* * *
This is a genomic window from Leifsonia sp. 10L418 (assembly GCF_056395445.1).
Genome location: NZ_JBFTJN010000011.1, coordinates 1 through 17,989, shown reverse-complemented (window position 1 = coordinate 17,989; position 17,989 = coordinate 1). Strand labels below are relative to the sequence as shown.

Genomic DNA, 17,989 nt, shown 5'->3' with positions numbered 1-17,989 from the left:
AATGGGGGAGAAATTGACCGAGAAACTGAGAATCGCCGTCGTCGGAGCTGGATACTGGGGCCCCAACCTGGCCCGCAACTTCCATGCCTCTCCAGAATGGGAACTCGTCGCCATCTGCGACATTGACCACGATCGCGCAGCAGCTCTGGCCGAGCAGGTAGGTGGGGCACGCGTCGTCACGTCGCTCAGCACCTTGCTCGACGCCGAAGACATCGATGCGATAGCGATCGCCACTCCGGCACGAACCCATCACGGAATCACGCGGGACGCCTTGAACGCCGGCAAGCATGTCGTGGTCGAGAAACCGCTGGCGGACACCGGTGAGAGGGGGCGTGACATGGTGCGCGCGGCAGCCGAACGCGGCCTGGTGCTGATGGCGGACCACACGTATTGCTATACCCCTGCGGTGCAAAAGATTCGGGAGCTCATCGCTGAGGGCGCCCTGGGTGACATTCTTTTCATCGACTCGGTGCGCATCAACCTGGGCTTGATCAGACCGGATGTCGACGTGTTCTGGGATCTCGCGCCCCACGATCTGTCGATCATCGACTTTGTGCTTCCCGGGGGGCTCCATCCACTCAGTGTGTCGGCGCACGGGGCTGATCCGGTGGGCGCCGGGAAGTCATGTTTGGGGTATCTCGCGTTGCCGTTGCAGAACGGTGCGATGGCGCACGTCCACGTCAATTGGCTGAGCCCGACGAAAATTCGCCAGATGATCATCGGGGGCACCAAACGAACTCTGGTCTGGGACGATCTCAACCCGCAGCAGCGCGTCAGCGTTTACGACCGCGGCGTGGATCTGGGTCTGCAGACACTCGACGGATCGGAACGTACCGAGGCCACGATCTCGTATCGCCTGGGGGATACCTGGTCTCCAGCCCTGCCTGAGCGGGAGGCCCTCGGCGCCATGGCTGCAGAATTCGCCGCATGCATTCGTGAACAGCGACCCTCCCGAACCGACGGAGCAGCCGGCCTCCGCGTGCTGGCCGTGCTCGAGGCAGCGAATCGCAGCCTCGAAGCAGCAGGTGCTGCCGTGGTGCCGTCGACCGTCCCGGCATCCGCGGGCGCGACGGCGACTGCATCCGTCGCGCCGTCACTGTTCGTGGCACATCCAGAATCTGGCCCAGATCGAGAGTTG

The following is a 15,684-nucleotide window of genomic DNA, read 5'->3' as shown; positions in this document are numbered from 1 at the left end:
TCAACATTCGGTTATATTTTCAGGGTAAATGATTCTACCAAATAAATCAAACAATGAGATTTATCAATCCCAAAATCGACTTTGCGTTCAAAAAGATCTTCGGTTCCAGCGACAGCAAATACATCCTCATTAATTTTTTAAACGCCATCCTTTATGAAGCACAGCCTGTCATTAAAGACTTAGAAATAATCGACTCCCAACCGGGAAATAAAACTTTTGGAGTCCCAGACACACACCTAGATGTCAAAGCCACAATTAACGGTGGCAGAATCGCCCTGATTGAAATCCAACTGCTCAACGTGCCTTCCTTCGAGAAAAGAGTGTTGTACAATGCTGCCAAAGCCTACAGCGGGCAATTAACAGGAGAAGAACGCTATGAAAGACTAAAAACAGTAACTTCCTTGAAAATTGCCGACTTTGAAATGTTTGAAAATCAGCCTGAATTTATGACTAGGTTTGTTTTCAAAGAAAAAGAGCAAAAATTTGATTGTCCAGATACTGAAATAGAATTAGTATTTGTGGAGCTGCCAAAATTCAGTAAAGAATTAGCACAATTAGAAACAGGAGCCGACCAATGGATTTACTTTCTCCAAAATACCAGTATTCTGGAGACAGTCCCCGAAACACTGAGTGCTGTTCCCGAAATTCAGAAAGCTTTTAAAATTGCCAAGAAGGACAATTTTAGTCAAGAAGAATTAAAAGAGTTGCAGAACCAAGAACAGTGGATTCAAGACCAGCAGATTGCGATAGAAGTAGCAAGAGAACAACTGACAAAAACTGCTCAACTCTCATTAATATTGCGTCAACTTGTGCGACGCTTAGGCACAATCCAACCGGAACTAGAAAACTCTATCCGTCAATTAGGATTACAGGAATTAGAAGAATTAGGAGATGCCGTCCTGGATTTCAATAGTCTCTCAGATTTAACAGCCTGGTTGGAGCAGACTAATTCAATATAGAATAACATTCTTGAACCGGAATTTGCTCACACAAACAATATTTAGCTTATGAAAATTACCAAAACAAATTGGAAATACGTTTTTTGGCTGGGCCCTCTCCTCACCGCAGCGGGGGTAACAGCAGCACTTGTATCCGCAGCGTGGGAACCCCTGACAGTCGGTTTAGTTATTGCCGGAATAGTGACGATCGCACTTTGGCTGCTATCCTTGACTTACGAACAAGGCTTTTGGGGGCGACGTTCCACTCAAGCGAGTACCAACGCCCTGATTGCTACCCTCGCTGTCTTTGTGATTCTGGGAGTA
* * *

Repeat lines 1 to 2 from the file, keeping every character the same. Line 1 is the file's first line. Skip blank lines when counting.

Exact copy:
This is a genomic window from Leifsonia sp. 10L418 (assembly GCF_056395445.1).
Genome location: NZ_JBFTJN010000011.1, coordinates 1 through 17,989, shown reverse-complemented (window position 1 = coordinate 17,989; position 17,989 = coordinate 1). Strand labels below are relative to the sequence as shown.